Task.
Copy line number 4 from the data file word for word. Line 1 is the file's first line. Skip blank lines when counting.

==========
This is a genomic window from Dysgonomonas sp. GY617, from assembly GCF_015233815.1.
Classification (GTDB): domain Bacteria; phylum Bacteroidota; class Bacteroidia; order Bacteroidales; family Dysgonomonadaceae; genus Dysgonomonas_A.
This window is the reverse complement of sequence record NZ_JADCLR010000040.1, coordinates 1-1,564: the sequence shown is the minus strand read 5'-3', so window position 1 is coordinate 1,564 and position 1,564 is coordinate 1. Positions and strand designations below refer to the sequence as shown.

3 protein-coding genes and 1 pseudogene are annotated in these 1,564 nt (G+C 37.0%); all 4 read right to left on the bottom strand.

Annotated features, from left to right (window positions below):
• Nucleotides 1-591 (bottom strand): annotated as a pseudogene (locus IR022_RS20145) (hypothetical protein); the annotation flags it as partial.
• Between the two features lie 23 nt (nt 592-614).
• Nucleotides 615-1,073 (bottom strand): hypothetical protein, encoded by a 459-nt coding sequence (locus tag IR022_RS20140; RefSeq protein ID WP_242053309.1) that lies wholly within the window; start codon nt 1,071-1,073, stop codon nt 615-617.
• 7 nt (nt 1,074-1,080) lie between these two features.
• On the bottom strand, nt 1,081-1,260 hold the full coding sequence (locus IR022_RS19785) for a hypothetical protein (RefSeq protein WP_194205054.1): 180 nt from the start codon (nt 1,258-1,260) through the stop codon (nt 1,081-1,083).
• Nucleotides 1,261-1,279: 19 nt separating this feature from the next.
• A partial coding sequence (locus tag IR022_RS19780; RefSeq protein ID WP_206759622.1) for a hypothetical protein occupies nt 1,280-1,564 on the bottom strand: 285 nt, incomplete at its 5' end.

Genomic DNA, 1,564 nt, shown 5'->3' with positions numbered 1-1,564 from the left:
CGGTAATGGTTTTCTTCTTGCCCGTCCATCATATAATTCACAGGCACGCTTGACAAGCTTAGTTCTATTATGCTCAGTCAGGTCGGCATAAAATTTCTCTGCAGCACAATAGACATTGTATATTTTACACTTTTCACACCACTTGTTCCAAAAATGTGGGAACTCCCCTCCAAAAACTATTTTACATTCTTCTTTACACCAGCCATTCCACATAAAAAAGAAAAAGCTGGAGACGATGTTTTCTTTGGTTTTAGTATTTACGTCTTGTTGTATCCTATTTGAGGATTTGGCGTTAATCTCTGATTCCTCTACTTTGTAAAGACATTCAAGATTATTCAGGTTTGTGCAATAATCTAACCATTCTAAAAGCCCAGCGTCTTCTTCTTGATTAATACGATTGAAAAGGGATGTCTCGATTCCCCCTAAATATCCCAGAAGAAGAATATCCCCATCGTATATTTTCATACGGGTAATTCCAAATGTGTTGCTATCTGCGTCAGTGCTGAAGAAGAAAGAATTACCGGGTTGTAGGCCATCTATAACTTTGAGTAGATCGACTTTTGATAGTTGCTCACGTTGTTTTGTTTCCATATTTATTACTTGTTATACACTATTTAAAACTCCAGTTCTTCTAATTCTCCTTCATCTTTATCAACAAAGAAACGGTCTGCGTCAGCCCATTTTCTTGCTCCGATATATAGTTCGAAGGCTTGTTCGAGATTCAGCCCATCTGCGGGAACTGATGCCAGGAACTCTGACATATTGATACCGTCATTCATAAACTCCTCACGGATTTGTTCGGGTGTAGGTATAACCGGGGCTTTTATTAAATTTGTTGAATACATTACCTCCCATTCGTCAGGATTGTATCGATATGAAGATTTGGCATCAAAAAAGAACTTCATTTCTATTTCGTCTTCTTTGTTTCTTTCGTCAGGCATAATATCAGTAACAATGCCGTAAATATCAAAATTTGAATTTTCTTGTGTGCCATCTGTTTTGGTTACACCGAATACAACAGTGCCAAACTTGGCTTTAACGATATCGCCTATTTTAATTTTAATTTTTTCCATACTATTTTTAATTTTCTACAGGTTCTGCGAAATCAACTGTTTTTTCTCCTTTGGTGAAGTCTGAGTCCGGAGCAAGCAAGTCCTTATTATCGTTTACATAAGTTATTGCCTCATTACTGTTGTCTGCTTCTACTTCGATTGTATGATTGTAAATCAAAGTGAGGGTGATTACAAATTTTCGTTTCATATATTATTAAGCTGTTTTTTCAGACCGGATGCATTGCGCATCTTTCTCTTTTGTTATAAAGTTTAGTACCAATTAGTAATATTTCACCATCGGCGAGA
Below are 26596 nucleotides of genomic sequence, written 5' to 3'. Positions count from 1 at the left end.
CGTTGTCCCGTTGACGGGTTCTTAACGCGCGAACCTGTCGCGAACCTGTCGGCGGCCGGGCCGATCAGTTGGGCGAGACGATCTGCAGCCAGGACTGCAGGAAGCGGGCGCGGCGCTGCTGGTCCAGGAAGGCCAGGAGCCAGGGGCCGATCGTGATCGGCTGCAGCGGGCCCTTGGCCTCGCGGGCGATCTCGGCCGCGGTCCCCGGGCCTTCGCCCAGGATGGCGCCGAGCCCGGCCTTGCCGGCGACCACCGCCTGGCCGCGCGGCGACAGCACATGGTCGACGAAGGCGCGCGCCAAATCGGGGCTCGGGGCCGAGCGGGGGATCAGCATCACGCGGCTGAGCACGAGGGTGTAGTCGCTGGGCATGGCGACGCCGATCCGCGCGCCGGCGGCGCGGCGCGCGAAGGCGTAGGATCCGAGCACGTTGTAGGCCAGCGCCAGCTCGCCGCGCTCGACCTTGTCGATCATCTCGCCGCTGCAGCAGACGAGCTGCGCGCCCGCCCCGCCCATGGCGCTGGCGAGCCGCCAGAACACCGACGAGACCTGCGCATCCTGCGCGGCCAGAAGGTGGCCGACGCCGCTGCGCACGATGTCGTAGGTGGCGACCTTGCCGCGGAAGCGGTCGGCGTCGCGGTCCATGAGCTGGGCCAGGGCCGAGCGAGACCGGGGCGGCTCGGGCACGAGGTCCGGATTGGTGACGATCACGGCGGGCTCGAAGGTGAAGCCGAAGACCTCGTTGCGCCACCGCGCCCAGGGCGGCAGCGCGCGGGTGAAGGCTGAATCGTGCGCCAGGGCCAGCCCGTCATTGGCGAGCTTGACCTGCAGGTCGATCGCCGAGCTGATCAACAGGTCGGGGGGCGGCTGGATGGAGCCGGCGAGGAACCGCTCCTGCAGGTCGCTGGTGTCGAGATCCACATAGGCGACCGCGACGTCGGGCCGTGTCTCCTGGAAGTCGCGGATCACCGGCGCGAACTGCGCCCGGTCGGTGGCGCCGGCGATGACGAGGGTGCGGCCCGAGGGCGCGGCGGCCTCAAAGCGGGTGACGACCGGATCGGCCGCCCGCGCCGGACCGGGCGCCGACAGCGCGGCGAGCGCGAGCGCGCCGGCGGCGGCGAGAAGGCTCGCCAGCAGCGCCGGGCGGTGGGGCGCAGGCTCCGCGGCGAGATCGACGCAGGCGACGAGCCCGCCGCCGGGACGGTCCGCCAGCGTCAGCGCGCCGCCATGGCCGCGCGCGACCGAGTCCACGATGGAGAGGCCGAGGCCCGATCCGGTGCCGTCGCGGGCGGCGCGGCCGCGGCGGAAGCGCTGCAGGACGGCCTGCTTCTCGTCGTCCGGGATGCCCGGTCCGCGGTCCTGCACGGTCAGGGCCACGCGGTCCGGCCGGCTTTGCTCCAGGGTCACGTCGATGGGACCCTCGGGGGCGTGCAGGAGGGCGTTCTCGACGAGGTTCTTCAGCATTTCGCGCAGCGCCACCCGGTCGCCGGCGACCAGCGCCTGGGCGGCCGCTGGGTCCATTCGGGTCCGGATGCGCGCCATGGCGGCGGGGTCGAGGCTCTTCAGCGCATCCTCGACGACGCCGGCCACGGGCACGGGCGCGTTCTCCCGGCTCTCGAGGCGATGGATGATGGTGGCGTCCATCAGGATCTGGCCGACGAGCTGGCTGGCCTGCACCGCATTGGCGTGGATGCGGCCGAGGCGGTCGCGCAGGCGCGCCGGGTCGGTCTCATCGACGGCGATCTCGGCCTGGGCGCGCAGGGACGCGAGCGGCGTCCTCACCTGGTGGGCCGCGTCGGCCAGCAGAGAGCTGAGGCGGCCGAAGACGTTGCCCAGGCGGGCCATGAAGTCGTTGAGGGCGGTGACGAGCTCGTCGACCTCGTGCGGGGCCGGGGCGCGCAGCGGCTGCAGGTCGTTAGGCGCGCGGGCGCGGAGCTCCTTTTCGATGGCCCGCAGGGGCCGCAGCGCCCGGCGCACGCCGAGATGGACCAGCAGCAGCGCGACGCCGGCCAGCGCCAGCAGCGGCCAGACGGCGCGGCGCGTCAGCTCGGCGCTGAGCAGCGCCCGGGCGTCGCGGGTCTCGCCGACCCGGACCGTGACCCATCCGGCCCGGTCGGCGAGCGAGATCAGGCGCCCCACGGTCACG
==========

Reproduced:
3 protein-coding genes and 1 pseudogene are annotated in these 1,564 nt (G+C 37.0%); all 4 read right to left on the bottom strand.